This work presents an evaluation of the acidity constants of 1-hydroxy-9,10-anthraquinone derivatives using electronic descriptors in four methanol/water mixtures with different volume percents and in isolation. An Onsager reaction field model was applied for charges, orbital energies, and dipole descriptors of solutes in the four different solvent mixtures with different volume percents. Each solute was placed in a cavity surrounded by a continuous dielectric constant medium, and the quantum chemical descriptors of the solute were calculated. Electrostatic potential energy descriptors of the isolated solutes were obtained using density functional theory. Relevant descriptors affecting the acidities of the anthraquinones were selected using a genetic algorithm (GA) method. Contributions of the selected variables to the prediction of the experimental acidity constant values were determined by applying a multi-layer perceptron-based feedforward artificial neural network (ANN). A proper model, reproducing experimental acidity constants within average absolute errors of less than 1.10% was achieved. The model proposed relatively higher contributions of dipoles (insolvent) and electrostatic potentials (in isolation) than the orbital energies, revealing the role of strong dipole–dipole interactions such as hydrogen bonds as well as halogen bonds in the proton dissociation process. The gaps between the HOMO and LUMO energies were found to contribute to the stabilization of anions leading to higher dissociation constants.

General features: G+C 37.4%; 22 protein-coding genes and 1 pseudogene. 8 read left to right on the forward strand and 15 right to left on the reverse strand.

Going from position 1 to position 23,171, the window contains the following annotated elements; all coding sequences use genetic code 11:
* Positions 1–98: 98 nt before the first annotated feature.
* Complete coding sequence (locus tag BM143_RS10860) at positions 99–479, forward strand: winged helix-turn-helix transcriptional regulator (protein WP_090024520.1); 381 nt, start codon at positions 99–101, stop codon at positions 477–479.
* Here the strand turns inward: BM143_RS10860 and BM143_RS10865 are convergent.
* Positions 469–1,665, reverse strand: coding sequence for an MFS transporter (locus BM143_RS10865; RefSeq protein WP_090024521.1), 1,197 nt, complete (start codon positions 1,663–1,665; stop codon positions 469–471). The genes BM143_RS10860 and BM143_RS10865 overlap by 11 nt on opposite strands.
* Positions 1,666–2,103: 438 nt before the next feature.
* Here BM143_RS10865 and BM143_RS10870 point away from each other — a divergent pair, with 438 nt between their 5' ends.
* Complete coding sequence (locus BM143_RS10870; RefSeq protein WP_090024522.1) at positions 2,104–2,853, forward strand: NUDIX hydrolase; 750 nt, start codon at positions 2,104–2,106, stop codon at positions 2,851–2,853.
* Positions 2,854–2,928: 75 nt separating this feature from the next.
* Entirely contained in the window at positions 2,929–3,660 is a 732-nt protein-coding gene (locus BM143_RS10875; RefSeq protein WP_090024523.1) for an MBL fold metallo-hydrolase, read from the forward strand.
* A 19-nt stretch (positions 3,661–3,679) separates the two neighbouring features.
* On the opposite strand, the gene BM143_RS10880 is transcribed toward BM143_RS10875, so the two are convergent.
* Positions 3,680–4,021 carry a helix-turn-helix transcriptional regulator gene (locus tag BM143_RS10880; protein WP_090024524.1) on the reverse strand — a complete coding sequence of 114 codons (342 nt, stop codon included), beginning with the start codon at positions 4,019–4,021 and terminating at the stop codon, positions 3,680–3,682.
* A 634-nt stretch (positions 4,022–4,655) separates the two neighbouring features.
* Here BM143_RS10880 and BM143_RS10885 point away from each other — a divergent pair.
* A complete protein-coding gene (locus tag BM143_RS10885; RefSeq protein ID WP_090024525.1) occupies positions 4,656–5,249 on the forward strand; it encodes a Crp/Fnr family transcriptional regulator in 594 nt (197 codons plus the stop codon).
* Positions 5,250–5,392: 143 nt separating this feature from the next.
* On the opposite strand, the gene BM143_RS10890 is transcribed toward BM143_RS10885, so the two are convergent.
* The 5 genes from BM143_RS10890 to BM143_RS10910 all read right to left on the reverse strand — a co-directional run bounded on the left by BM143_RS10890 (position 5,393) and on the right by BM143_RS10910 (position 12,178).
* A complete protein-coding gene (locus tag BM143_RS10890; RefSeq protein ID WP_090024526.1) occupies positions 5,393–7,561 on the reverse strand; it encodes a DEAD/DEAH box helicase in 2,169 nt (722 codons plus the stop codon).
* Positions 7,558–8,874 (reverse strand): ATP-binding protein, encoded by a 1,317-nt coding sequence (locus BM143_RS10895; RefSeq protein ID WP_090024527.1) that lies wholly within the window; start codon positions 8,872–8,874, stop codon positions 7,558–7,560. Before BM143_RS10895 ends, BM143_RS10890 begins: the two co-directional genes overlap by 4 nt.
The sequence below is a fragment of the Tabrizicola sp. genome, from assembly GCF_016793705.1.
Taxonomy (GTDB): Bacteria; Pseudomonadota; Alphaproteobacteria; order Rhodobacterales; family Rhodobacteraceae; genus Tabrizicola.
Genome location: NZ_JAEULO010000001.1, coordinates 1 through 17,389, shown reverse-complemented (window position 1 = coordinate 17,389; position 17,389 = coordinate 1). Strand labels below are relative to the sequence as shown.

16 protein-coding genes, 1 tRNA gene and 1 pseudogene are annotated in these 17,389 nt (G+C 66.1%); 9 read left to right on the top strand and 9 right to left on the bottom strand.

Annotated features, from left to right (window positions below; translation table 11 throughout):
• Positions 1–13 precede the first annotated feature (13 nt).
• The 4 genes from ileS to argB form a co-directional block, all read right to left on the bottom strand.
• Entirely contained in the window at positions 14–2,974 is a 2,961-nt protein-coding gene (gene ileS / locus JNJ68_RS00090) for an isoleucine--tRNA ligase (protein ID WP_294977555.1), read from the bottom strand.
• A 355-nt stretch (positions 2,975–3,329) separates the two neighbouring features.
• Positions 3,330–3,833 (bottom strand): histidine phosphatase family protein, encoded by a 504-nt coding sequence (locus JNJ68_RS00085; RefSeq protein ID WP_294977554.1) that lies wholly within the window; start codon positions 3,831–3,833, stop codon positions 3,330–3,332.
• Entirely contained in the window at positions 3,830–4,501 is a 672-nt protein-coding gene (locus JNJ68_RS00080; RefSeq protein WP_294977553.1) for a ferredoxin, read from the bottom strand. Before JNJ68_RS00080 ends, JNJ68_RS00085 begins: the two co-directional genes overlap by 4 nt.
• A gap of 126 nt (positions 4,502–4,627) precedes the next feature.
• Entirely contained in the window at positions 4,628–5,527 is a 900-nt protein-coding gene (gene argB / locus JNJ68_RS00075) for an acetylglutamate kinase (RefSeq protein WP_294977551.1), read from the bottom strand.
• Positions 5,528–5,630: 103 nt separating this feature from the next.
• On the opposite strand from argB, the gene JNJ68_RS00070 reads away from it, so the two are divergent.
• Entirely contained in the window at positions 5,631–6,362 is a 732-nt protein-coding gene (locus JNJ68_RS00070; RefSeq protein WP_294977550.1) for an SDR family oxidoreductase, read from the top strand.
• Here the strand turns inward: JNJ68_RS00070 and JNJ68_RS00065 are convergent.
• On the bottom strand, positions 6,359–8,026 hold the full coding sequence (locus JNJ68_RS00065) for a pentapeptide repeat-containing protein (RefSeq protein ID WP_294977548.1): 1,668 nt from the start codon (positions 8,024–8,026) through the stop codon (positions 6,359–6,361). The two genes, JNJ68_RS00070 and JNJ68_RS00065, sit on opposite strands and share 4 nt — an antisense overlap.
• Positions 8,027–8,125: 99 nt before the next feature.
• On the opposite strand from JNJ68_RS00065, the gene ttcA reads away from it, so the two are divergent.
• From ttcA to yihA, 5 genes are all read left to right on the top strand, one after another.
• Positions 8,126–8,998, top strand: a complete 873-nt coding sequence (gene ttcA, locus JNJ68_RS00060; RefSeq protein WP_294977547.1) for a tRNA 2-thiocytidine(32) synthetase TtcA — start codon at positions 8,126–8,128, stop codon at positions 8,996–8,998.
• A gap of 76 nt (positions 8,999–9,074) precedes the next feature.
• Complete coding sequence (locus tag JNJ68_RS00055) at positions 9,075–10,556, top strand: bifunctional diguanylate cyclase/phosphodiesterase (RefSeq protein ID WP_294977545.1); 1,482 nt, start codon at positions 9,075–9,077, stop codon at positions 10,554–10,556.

The particle size and shape of hexanitrohexaazaisowurtzitane (HNIW) crystals are investigated in drowning-out crystallization. Since the ε-HNIW crystals are re-constructively transformed from raw HNIW with polymorphic forms, which are crystallized out by drowning-out crystallization, the particle size and shape of ε-HNIW crystals are predominantly determined by the growth process during the phase transformation. Due to contradictory contributions of crystallization conditions on crystal particle size and shape, the crystal particle size and shape are controlled by the antisolvent feeding rate within a range of the antisolvent feeding rate from 0.1–1.0 mL/min at ambient temperature. In addition, the ε-HNIW crystals are detected by scanning electron microscopy (SEM) and Fourier transform infrared (FTIR) spectroscopy, the thermal energies related with the solid-state phase transition from ε-HNIW to γ-HNIW and decomposition of HNIW showing dramatic differences in crystal particle size owing to the significant changes in crystal density using differential scanning calorimetry (DSC) and X-ray diffraction.